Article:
French Workers Hold Bosses Captive to Force Negotiations

Caterpillar's Grenoble chief executive, Nicolas Polutnik, was held captive in his office after announcing layoffs.
Caterpillar's Grenoble chief executive, Nicolas Polutnik, was held captive in his office after announcing layoffs. (By Laurent Cipriani -- Associated Press)
By Edward Cody
Washington Post Foreign Staff
Saturday, April 18, 2009

GRENOBLE, France -- The striking workers had no battle plan, but their jobs were endangered by layoffs, and they were itching for a confrontation.

So when managers at the U.S.-owned Caterpillar factory here refused to negotiate under pressure, workers recalled, resentments that had built up during several years of increasingly sour labor relations suddenly boiled over. About 40 employees invaded the executive suite, locked five top bosses inside and said they would be released only after resuming talks on the strikers' demands.

"It was spontaneous. We just had it with them," said Benoit Nicolas, 38, a Caterpillar line supervisor and delegate from one of several striking unions, the General Labor Confederation. "They refused to talk, so we locked them up until they agreed to negotiate."

The takeover, at midday March 31 in a Grenoble suburb in the Alpine foothills 75 miles southeast of Lyon, ended without injuries 24 hours later. It was one of more than half a dozen "boss-nappings" over the past month in factories across France, a whiff of revolution by workers who are facing massive layoffs because of the global economic crisis.

The hostage-takings, a specifically French reaction to the worldwide crisis, have been denounced as illegal by President Nicolas Sarkozy. But they have been widely applauded among the French people -- and in some instances have brought results. Most of all, they have dramatized the extent to which, in France perhaps more than anywhere else, the perspective of class struggle remains lodged in many people's minds and shapes the way they view the economic crisis.

The latest detention took place Thursday, when workers facing layoffs at a printer plant near Strasbourg run by Faure et Machet, a Hewlett-Packard contractor, confined their bosses in a meeting room for about 12 hours and forced them to continue negotiating on a severance package. Previously, a 3M executive in Pithiviers was held overnight after announcing layoffs, as were the head of Sony France in Pontoux-sur-Ardour and three expatriate British bosses in a Scapa Group adhesive tape plant at Bellegarde-sur-Valserine.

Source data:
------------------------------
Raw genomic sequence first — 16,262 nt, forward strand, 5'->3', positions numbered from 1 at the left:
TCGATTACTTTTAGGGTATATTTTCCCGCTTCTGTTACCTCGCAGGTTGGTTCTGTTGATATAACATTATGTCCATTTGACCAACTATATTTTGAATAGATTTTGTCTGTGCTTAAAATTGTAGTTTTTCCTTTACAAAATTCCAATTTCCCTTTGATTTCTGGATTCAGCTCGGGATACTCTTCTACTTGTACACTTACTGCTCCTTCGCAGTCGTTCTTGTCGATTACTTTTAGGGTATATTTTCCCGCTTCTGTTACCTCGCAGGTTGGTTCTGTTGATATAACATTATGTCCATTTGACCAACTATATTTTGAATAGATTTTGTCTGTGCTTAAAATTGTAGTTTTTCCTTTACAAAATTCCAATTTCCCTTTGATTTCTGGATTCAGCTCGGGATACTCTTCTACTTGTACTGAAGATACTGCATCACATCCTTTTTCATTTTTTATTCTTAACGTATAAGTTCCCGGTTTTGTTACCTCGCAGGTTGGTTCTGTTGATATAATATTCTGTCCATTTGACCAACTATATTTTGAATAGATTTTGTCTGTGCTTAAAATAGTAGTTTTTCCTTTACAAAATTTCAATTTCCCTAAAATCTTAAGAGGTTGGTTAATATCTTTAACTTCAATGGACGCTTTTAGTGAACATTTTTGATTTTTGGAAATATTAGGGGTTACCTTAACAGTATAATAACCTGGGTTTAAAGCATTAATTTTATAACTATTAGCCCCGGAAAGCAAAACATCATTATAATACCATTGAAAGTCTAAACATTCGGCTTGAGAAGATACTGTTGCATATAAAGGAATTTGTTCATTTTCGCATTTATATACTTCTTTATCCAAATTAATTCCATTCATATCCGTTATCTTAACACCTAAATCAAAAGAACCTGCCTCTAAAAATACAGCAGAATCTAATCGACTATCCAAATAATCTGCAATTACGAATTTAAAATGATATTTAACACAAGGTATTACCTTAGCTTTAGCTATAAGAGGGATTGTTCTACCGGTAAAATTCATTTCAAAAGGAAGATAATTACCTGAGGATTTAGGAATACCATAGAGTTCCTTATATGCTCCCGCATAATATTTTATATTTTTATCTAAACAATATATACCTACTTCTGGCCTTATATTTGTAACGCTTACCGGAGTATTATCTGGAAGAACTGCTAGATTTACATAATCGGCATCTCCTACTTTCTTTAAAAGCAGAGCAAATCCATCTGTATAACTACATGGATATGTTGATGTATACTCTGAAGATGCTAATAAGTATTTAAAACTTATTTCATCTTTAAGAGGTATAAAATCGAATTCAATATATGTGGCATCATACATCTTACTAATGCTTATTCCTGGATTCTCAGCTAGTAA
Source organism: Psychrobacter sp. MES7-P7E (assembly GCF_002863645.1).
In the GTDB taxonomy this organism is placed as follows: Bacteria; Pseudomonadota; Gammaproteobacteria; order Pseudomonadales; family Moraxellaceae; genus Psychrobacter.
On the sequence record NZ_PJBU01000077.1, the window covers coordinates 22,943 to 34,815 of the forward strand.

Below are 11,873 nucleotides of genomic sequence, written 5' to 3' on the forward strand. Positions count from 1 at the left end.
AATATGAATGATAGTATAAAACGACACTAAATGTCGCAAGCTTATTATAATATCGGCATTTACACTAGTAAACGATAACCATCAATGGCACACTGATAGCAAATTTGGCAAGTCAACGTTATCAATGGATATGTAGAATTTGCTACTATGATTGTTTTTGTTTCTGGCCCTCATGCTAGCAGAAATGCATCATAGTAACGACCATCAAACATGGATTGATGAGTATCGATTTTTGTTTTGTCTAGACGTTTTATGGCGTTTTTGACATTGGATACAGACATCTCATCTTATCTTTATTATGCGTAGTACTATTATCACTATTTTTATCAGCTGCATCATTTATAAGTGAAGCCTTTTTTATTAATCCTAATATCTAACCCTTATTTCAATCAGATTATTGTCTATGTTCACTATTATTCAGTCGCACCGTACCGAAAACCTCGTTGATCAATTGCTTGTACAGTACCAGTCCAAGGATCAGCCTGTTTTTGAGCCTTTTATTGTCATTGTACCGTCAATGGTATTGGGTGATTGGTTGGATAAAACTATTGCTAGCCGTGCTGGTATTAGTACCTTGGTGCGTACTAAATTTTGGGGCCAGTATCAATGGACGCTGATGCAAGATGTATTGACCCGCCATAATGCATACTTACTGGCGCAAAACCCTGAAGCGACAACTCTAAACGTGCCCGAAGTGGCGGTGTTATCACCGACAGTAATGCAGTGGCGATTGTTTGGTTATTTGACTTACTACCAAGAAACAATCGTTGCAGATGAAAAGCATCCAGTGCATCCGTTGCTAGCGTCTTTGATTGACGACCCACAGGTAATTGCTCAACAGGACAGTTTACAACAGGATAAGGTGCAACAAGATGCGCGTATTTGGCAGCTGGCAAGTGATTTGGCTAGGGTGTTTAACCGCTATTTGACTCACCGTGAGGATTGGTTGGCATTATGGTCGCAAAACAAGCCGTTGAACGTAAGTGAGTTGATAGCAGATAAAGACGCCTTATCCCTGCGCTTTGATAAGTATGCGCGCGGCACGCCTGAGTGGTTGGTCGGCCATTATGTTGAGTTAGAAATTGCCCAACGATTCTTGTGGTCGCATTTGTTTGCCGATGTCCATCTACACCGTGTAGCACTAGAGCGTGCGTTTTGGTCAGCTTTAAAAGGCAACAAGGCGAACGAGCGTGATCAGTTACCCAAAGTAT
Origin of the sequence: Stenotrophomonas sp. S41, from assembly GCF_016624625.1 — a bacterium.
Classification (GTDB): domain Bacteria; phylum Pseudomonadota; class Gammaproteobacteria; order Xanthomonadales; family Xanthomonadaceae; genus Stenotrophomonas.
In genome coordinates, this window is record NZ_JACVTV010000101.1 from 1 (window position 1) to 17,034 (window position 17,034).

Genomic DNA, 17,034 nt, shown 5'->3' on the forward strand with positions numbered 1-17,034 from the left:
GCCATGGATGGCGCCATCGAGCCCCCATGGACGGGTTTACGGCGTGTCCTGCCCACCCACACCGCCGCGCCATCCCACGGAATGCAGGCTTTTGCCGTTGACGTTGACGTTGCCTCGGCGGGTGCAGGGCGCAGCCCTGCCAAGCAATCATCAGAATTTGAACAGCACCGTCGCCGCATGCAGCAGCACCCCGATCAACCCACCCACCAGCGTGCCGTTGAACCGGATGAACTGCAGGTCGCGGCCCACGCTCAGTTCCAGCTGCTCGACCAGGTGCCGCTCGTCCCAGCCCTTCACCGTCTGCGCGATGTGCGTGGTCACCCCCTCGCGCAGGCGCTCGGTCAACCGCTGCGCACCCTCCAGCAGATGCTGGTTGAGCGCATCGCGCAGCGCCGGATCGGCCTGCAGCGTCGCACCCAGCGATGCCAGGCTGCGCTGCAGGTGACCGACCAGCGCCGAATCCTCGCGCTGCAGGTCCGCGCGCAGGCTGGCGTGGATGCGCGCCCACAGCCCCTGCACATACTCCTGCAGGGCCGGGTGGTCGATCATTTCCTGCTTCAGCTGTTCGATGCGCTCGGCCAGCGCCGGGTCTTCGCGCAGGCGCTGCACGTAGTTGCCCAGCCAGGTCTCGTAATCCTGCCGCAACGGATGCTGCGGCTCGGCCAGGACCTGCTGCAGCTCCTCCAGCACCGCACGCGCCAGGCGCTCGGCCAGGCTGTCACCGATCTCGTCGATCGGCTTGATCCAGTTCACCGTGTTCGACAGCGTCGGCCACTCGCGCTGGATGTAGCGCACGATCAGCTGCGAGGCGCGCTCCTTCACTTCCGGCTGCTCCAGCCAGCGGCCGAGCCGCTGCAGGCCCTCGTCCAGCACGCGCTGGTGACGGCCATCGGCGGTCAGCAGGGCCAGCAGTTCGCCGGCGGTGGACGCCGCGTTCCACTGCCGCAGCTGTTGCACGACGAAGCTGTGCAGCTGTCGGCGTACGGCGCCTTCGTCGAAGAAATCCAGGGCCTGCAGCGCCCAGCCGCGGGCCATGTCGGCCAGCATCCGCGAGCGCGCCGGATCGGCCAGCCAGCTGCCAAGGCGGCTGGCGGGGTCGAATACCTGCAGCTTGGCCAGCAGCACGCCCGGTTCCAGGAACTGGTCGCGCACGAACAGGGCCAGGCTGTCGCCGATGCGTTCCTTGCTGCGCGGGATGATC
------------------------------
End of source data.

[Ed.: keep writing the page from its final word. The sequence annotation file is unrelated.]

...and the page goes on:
Trying another tactic, workers facing layoffs at the Celanese-owned Acetex-Chimie plant in Pau started a rotating hunger strike, with Mayor Martine Lignières-Cassou taking a turn to show solidarity.

More spectacularly, François-Henri Pinault, a luxury-brand magnate who recently married actress Selma Hayek, was surrounded in a car in the middle of Paris by salesclerks upset at layoffs in his stores. Before police came to his rescue, television cameras captured the Gucci millionaire negotiating through the car window and snapping to his captors that their actions were altogether inappropriate.

The historic class-struggle reflex has been sharpened because, in the view of many French workers, the current crisis is the fault of rapacious Wall Street speculators and their French equivalents. Reports of fat bonuses and stock options, even in businesses that accepted anti-crisis subsidies, have exacerbated the popular outrage. In opinion polls, about half of those queried support the workers who carry out boss-nappings.

"There is no justice in France today, and even less in America, because the bosses went to the casino with our pension money," complained Rene Mirisola, 46, a machinist and 24-year Caterpillar veteran whose schedule has been reduced to part time.

Jérôme Pélisse, a sociologist at the University of Reims who specializes in labor conflicts, said the French labor union movement descended from a tradition of confrontation. The main Caterpillar plant here, for instance, sits next to Leon Blum Avenue, named for the socialist prime minister whose Popular Front government in the 1930s instituted paid vacations and the 40-hour workweek despite bitter opposition from French industrialists.

Moreover, Pélisse said, France's perennially high unemployment rate means laid-off workers will have difficulty finding new jobs. "When they leave, they have to leave with a lot," he said, drawing attention to the demand for severance packages that are at the core of many labor-management disputes, including Caterpillar's.

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